Check out this little monster. This is the most detailed 3D model of the entire A/H1N1 virus, better known as the common flu. Created by Visual Science, in collaboration with virologists from the National Center for Biotechnology in Madrid.3D Model : : A virus subtype H1N1:
through Hashem AL-ghaili



Check out this little monster. This is the most detailed 3D model of the entire A/H1N1 virus, better known as the common flu. Created by Visual Science, in collaboration with virologists from the National Center for Biotechnology in Madrid.

3D Model :
Source :
Influenza A virus subtype H1N1:

through Hashem AL-ghaili


And here’s the second test image…

Been playing around with rotoscoping in After Effects. This is a 2D photograph, dissected and moved around in 3D space. This is my first attempt with a landscape…

So here it is, my very first animation ever. It still needs a lot of editing, and in hindsight, I’d definitely do things differently, but hey! It’s my very first, so I’m happy that I pulled it off in the time allotted and I have one under my belt. I learned a lot and I now know the process and the amount of time it takes to create a small animation. 

Hope you guys like it :) Happy Holidays.

thesohaowang asked:

I'm interested in studying medical illustration. I want to know why you decided to do it, how difficult it is do get into a medical/science illustration program, and what I should know before I make my decision. I'm a sophomore in UMBC, major in Biology BA.

That’s great! I’ve always been drawn to the realistic arts and sciences, and I found out about it at the end of my junior year of high school. It just made sense to me to pursue this field of study since I was passionate about both subjects.

There was a Science Illustration major in my undergrad at UGA. It was a fairly new established program (the years before it was a “create a course” type thing that required a lot of essays and paper work), so all I ended up having to do was email the professor and say I was interested. And that’s how I ended up in that program. SO I’d say it was really easy to get into that program. I know the other students in my BVIS department were science majors with some art background, a few art majors with a lot of science credits, and a few who came from a science illustration/pre-medical illustration program.

The program I’m in at The University of Illinois at Chicago is one of three in the U.S. (the other accredited program is in Toronto, Canada), so I’d say it’s pretty competitive. I know a few people from undergrad who had to apply a couple times before being accepted. I was lucky enough to make the cut the first time around. 

And as for the Chicago program, there are a lot of changes being made to the curriculum for the upcoming 2015 class, and they are going to make this program SO COOL and will be better organized in helping you find the area that best suits your tastes. I’m kind of jealous, really. However, I chose the program because it was more centered in the animation and technology side of the Medical Illustration field.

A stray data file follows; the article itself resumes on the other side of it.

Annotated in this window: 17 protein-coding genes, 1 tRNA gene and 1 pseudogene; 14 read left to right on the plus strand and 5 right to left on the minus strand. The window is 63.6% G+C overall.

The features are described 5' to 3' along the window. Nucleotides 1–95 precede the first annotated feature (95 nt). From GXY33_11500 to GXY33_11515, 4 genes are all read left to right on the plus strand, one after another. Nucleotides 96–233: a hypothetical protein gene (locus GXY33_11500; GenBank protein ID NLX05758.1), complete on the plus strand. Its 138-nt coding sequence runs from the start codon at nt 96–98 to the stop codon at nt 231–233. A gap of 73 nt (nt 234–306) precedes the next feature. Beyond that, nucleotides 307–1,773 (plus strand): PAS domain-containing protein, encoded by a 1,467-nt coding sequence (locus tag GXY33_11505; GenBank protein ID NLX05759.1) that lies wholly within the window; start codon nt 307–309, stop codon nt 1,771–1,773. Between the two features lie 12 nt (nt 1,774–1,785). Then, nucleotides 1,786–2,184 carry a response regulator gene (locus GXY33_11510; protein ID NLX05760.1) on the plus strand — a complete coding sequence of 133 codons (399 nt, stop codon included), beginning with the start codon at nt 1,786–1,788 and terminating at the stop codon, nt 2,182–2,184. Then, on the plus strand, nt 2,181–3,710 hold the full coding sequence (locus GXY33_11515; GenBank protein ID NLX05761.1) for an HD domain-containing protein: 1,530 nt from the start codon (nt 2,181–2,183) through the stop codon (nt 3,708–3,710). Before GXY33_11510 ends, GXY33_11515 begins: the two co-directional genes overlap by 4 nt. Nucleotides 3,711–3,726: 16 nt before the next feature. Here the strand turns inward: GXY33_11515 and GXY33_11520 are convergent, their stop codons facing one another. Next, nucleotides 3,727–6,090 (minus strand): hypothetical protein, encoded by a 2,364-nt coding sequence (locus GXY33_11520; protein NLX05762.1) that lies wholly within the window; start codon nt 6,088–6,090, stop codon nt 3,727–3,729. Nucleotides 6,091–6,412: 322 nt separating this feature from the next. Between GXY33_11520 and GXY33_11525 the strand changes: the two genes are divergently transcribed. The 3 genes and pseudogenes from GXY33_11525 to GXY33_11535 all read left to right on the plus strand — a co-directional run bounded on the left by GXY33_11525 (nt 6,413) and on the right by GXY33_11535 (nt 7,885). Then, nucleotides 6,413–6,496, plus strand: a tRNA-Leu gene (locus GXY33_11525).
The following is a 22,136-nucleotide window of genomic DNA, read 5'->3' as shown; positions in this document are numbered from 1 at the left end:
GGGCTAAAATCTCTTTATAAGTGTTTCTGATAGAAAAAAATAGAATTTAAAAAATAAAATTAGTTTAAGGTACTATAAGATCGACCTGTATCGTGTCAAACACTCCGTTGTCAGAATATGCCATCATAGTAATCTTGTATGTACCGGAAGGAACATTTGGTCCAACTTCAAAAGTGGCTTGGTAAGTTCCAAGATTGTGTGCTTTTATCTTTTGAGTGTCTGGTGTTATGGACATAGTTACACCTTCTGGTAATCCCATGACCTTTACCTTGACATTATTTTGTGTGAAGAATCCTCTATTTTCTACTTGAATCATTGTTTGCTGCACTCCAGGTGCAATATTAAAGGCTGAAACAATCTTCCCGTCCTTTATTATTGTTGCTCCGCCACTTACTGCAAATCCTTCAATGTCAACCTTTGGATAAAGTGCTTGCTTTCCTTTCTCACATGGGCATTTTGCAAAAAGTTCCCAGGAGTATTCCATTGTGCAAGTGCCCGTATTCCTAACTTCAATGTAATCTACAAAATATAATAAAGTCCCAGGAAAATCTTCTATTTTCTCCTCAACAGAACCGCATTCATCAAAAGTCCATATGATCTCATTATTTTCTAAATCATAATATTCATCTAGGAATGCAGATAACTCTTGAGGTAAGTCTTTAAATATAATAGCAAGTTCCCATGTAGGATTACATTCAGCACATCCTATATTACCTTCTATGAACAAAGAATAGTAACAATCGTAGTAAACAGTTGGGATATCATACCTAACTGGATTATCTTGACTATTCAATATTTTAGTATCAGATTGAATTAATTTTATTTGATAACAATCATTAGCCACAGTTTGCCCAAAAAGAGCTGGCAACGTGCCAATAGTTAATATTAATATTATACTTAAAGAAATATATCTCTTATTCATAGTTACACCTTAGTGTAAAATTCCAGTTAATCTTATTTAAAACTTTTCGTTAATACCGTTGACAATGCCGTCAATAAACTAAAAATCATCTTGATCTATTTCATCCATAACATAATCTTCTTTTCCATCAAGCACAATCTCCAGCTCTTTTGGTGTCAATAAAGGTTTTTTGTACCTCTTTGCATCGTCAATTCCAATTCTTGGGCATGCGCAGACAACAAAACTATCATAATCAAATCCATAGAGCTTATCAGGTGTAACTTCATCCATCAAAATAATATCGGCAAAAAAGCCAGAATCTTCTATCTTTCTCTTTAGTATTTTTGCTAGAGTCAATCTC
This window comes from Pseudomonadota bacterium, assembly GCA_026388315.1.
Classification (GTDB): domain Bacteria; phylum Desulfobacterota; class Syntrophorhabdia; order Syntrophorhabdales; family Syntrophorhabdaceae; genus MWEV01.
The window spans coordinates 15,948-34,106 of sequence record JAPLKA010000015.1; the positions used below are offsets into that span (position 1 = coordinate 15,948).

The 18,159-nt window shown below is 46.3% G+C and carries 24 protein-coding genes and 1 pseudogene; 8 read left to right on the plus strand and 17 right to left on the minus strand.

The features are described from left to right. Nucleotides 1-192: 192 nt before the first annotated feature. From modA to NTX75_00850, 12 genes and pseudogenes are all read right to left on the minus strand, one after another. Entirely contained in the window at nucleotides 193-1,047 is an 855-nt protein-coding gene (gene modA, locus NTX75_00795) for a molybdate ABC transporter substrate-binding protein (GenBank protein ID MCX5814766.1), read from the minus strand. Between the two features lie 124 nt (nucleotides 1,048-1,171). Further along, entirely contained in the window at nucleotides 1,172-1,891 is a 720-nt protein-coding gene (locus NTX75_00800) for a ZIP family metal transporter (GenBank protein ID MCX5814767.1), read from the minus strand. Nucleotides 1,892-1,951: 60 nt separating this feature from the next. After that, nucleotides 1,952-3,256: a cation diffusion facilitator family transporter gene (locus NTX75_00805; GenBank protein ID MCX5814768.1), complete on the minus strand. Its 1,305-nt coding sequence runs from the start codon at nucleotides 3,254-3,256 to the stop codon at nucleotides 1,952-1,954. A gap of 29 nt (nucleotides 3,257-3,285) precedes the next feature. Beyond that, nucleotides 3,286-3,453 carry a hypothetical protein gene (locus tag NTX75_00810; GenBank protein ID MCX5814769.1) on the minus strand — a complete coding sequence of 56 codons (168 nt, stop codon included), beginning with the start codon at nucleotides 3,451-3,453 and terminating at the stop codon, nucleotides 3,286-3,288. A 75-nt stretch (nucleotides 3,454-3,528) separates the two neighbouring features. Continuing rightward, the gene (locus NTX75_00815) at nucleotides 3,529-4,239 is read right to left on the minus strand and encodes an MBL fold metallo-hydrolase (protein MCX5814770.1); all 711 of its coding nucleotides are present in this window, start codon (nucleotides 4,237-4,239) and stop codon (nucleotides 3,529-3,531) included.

Here are some links for admission criteria, prerequisites, and the application requirements (and also our facebook page):

I don’t know enough about the other programs to give you a synopsis on those, but here are a few links to the other school websites if you want some more info on those programs:

and our professional association too:

and here is a tumblr link to my friend who attends the Georgia program. She can give you insight into their program:


Thanks for the ask and I hope that helped! Happy Holidays!


Sometimes you forget you need a part of your Project Research done by next week. SO sometimes you have to hammer out an avatar for a stroke rehab game in a day. Sometimes. Here’s that avatar I did today. 9am-6pm. Fun times. Yay Grad School Finals Week!

Now back to my animation…

And for my final trick, a bursting cell.

particle flow test.

still need to make a LOT of changes, but at least it’s getting somewhere…

Some test videos I did for my animation critique today…

Red Blood Cell

kaedom asked:

Hey! I'm a undergrad student interested in applying to the BVIS program at UIC. Do you have any tips on how to stand out as an applicant?

I’ve never really considered what made me stand out above others who applied in the same time as I did. So I guess for one, make sure you have a really strong portfolio. Be able to talk about why you think each piece works well, it’s strengths and weaknesses, and how you would like to improve upon it. And if you have the time, it also can’t hurt to load up on more sciences and programs like Photoshop, Illustrator, Painter, After Effects, and 3D programs (we mainly use 3D Studio Max).

Too, just be yourself, of course they are looking at your skills, but they are also getting a feeling of your personality and how it will fit with the program.

I don’t recall my application much, but if you make it to interviews, again, be yourself, be calm, don’t be afraid to open up a bit. I ended up bringing my sketchbook along too, and my interviewers seemed to enjoy that. It shows your creative process. 

Hope this is helpful, and feel free to ask more questions if needed :) Good luck!